Hayes in the House: South Holland MP focuses on spinal muscular atrophy
Casework - the problems and challenges with which my constituents seek my help - presents a wealth of information on a vast array of subjects.
It is an enormous privilege to learn more about so many matters that have a direct impact on the lives of my neighbours here in South Holland and the Deepings.
Each year, for the last 22 years, I have taken up thousands of individual cases on behalf of constituents - more than 100,000 during my time in Parliament!
In this spirit, when Tanya White contacted me about her daughter Rae's medical needs, I learned a great deal about spinal muscular atrophy (SMA) - a genetically inherited neuromuscular condition.
Tanya took the time to inform me about the difficulty some SMA patients were experiencing whilst trying to access a new treatment - Spinraza.
Following further research and consultation with advocacy groups and scientists, I was delighted to secure the final debate of the Parliamentary term, presenting, in the House of Commons, the case for fair, universal access for those battling this degenerative illness.
The promise of Spinraza and its potential benefits to those who suffer cannot be overstated.
Families of children who have received the drug often report noticeable, profound improvements from the very beginning of treatment.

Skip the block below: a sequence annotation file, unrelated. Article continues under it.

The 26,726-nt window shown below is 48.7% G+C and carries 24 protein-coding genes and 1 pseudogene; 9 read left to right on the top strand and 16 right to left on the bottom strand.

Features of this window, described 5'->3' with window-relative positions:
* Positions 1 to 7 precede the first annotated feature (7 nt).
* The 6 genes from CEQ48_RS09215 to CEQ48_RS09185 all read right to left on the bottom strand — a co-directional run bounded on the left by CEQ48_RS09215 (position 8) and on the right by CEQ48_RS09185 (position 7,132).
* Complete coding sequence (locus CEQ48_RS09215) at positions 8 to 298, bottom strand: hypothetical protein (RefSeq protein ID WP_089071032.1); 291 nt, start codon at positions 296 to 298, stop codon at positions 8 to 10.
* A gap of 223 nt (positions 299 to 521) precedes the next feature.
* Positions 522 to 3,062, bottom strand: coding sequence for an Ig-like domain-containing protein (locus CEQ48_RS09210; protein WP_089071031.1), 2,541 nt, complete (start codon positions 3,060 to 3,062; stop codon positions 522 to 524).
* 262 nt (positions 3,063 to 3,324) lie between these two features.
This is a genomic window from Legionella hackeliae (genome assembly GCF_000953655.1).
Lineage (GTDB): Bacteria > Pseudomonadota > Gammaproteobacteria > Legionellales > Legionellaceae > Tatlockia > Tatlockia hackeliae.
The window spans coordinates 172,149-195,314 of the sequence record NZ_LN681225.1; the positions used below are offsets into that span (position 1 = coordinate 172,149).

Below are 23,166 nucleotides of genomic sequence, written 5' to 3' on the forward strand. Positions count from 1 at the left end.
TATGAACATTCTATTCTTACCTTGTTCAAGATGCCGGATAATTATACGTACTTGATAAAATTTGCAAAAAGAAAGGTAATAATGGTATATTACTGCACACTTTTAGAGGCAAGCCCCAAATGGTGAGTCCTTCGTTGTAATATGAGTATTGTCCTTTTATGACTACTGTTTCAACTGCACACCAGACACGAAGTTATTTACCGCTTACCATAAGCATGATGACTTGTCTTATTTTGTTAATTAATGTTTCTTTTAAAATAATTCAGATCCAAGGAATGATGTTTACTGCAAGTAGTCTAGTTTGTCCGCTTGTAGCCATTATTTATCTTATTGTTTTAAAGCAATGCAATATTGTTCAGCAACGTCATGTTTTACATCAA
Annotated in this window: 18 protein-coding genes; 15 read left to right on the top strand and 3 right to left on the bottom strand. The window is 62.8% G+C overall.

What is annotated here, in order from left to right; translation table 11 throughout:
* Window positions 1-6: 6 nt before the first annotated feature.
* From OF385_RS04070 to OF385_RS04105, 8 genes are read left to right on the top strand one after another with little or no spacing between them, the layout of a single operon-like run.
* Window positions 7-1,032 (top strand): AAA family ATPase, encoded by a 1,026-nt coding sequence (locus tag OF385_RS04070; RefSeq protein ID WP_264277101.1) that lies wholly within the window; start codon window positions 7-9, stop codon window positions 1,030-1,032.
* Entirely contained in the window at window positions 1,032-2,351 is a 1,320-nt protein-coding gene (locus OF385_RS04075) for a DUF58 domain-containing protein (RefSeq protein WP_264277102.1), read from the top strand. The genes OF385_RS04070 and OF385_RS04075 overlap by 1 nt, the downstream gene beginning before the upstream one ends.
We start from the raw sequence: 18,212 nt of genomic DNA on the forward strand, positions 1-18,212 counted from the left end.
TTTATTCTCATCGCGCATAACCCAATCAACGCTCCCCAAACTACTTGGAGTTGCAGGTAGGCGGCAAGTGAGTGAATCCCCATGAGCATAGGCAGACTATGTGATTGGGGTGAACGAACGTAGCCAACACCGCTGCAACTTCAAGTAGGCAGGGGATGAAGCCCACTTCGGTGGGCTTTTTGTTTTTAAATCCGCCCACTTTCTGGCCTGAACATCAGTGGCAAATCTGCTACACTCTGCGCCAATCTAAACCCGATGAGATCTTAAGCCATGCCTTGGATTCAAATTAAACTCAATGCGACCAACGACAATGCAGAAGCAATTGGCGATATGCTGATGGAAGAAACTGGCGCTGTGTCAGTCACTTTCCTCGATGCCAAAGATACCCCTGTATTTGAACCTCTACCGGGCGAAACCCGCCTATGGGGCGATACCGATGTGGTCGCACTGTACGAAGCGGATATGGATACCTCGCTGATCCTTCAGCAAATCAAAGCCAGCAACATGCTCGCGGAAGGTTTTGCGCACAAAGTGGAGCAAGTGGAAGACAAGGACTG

Good health is not the purpose of our lives, but, through the years, we are often reminded of the fragility and vulnerability of the human body.
Perhaps Theresa May's primary achievement was continued support for our treasured National Health Service, pledging to increase the health budget by £394 million a week.
During last Thursday's debate, I took the opportunity to ask the Government Minister responding to commit to the creation of a specialist fund designed to enable pioneering treatment for those with rare diseases.
The estimated 7,000 rare diseases affect 3.5 million here in Britain, presenting for some overwhelming challenges. Dishearteningly, at the moment, 95 per cent of rare diseases have no licensed treatments available, so it must be right to invest further in so called 'orphan medicines' that offer hope to those that suffer and might provide cures.
Facing a genetic and incurable medical condition is bound to bring life-changing challenges, but the prospect of exciting research developments means continual progress is being made. A cure that now seems hard to imagine might one day become available.
Gene therapy, an experimental technique, may even allow doctors, instead of using drugs or surgery, to treat a disorder by inserting a healthy gene into a patient's cells.
Such remarkable medical progress brings hope, but it must also mean that every decision in Parliament should focus on those in the greatest need.
That's the way I approach my casework, as, mindful that there is no fairness to fate, my team and I try to help all kinds of people with all kinds of problems.
No one has a right to good fortune - new life is a miracle and good health a blessing. So, as the new Prime Minister and his Government go about their work, it must be their abiding mission to fight a war on want, a campaign against suffering, a crusade for those in pain. Nothing less will do.
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